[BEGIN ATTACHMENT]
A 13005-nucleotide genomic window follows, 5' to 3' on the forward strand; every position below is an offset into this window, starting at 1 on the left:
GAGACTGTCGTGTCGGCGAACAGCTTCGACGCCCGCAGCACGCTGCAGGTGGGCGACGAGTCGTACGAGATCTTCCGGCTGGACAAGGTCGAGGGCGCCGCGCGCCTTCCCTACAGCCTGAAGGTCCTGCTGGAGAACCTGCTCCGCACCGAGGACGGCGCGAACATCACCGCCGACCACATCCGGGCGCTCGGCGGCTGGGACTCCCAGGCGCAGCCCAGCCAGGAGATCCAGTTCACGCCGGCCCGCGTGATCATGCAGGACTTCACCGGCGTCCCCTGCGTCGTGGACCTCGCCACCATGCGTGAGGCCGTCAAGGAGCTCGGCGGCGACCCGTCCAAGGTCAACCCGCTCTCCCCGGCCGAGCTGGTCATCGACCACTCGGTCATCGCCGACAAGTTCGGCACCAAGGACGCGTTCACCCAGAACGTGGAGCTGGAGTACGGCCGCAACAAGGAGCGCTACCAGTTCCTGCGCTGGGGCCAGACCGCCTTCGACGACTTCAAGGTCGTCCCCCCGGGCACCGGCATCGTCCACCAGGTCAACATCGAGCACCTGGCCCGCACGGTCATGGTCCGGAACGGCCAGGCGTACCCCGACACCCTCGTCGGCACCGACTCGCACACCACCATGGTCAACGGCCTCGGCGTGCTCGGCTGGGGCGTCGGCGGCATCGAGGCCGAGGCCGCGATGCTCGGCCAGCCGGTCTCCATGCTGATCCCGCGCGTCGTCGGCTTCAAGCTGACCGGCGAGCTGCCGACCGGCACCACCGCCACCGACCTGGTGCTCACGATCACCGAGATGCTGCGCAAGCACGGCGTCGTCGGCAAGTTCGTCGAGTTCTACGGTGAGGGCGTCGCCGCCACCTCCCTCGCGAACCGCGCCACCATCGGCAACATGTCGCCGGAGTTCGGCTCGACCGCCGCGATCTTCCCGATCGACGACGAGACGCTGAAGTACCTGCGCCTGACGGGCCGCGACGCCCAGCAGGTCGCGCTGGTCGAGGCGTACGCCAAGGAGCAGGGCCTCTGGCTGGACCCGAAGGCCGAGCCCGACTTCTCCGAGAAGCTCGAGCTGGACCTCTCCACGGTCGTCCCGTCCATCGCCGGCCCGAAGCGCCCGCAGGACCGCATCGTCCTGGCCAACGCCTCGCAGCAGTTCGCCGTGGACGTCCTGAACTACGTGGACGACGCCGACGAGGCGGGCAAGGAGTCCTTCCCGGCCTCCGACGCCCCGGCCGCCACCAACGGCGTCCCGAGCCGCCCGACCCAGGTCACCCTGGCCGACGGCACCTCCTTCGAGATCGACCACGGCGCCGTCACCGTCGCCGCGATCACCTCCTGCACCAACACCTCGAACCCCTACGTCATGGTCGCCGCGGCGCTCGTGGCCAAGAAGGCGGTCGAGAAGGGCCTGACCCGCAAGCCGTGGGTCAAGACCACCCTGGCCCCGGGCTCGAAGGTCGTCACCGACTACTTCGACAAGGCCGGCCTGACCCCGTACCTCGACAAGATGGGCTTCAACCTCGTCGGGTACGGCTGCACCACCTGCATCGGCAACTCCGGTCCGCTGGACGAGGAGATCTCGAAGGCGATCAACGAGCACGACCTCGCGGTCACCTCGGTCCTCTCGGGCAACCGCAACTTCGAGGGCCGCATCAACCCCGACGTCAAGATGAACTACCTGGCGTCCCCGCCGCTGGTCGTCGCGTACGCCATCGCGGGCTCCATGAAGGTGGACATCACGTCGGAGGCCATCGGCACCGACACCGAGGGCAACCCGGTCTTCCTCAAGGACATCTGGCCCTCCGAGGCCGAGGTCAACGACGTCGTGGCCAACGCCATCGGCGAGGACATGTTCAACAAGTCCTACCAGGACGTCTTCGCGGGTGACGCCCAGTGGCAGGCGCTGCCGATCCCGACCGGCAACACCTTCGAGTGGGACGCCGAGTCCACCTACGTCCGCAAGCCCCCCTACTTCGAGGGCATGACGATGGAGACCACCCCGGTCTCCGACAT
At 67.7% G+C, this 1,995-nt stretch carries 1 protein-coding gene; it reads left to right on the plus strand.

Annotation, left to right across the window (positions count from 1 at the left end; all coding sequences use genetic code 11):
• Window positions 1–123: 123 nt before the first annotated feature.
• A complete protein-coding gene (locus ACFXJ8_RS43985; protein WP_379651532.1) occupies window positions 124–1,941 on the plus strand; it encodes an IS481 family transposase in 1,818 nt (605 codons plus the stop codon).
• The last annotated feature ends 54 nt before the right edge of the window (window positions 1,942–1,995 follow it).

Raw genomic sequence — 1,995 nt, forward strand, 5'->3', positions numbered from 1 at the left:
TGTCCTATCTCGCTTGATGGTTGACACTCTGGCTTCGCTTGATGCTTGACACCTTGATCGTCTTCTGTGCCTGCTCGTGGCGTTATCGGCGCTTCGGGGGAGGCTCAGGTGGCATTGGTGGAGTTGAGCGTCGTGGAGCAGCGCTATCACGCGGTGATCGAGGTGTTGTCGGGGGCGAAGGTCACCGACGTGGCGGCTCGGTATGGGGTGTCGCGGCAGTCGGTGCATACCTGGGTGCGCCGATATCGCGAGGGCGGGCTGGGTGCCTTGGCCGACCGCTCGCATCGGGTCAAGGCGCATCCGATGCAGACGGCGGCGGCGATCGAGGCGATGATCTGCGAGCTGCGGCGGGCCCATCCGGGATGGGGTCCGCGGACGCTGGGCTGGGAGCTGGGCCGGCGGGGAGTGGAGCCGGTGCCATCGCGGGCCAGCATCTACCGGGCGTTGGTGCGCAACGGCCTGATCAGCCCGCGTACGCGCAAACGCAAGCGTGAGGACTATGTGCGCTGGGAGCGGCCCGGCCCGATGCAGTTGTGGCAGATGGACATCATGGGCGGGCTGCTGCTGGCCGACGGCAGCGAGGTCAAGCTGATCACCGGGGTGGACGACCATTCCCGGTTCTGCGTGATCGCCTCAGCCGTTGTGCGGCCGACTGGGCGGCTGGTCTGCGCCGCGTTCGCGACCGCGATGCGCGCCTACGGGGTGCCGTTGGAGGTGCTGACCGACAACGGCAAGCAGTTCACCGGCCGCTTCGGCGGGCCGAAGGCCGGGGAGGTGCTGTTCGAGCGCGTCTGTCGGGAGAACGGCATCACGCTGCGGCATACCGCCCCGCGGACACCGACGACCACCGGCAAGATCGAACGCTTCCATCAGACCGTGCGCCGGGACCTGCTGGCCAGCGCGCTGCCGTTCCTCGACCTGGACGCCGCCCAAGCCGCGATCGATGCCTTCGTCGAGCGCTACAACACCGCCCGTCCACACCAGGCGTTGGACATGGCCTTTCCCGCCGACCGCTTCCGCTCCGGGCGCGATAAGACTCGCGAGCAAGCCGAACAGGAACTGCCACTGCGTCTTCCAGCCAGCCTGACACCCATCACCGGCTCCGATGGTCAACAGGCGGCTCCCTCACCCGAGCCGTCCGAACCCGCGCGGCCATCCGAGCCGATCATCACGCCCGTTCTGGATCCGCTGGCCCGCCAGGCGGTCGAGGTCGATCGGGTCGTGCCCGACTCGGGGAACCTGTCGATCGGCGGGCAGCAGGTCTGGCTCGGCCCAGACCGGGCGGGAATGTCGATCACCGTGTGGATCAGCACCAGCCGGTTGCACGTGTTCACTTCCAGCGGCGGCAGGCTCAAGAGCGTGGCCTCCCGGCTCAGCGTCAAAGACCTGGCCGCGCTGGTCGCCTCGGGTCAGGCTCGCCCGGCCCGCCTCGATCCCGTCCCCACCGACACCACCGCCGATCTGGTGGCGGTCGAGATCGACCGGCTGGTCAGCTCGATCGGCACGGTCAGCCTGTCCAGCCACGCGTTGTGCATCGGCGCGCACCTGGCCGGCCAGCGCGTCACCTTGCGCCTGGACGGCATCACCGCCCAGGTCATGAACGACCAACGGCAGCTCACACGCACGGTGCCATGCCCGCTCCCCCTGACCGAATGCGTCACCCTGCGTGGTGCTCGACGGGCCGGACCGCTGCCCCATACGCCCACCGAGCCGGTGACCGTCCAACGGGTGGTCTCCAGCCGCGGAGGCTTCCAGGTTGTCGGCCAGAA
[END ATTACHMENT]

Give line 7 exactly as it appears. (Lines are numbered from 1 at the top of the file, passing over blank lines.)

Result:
• The last annotated feature ends 54 nt before the right edge of the window (window positions 1,942–1,995 follow it).